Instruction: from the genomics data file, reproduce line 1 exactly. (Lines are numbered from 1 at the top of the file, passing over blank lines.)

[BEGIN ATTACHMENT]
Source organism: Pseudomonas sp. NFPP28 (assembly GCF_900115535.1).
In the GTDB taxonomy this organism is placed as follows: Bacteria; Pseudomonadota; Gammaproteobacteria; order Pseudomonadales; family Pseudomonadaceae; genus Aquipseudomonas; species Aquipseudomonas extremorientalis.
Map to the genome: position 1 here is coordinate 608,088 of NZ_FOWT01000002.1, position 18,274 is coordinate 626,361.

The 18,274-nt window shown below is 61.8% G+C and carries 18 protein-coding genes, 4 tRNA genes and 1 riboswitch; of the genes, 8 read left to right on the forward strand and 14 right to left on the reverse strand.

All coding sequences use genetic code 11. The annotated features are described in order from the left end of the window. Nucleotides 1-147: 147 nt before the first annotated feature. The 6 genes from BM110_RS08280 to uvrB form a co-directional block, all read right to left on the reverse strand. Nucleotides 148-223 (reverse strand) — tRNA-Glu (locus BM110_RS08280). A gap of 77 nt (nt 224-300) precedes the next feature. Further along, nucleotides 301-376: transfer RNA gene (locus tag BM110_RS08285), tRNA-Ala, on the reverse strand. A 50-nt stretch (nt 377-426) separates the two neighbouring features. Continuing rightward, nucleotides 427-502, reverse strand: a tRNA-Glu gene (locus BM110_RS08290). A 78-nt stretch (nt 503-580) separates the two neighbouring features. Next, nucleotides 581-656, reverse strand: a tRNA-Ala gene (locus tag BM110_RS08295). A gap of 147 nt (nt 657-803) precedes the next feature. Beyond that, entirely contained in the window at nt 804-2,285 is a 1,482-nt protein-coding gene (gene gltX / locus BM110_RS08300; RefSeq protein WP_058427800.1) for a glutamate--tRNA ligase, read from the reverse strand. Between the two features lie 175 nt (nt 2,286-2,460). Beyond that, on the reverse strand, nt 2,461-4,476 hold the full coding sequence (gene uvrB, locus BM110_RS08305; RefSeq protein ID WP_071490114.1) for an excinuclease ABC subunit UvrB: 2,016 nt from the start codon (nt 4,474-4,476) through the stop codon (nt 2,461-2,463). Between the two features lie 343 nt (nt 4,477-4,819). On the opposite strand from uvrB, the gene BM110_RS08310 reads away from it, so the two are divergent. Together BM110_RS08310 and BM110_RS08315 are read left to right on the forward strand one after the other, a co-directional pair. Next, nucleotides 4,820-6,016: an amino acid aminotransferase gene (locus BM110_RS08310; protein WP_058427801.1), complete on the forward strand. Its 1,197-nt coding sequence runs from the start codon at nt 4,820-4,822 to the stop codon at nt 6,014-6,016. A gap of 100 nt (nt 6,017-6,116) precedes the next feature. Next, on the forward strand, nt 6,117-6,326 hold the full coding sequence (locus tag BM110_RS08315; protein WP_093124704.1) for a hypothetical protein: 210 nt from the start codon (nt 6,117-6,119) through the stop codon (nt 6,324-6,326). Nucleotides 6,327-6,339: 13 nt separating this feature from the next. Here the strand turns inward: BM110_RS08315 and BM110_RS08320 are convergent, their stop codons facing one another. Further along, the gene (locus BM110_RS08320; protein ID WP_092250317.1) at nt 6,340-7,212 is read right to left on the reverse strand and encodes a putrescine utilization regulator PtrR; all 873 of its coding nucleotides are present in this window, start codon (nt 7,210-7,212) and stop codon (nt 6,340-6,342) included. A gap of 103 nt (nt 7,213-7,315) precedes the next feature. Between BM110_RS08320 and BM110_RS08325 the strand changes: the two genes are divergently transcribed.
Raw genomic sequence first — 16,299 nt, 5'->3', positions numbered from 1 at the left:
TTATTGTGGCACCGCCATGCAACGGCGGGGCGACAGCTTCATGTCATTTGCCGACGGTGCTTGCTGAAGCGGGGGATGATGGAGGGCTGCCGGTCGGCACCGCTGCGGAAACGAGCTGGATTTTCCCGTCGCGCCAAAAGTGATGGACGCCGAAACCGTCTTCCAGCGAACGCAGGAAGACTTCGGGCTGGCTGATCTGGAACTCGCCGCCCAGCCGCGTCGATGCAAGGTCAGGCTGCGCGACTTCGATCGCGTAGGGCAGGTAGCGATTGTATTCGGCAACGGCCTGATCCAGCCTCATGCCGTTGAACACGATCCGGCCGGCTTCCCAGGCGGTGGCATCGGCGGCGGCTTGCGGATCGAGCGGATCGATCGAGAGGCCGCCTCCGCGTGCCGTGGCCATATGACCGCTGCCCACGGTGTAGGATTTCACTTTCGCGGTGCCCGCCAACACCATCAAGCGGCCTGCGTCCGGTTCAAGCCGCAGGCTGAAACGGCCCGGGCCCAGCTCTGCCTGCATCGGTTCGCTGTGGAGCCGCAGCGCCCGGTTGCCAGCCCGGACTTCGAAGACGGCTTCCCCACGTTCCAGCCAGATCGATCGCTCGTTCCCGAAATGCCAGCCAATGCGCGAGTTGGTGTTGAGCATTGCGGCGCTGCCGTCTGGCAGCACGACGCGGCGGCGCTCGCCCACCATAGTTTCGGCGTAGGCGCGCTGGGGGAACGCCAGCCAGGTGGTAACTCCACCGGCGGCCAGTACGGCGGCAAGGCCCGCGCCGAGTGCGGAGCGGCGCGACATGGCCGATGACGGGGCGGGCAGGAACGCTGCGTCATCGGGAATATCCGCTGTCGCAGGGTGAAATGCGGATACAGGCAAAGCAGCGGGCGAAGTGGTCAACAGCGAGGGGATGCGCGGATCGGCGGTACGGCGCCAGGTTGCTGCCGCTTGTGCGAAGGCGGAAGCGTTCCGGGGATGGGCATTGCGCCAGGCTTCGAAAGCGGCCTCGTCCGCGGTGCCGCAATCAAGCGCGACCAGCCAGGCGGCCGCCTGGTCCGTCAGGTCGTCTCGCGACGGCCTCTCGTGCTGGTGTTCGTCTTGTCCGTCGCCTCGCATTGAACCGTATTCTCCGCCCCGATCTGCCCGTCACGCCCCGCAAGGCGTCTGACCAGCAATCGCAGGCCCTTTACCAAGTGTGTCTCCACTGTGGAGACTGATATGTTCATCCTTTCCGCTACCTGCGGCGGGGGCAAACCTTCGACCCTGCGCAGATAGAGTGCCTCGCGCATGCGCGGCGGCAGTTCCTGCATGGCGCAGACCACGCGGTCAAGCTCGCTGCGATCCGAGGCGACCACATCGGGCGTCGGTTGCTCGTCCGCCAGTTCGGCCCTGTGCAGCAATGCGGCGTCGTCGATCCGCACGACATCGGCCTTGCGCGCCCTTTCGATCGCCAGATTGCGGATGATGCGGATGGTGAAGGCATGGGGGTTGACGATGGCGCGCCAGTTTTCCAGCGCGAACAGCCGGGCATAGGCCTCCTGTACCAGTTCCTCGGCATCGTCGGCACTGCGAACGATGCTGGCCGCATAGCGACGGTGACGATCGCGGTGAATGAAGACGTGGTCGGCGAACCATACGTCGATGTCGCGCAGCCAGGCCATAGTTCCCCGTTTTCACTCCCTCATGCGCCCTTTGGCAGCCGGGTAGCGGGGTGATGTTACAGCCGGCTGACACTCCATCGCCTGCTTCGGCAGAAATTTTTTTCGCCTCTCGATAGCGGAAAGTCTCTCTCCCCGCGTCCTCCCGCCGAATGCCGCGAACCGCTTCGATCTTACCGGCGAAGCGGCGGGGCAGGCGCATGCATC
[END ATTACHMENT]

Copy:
Source organism: Pseudomonas sp. NFPP28 (assembly GCF_900115535.1).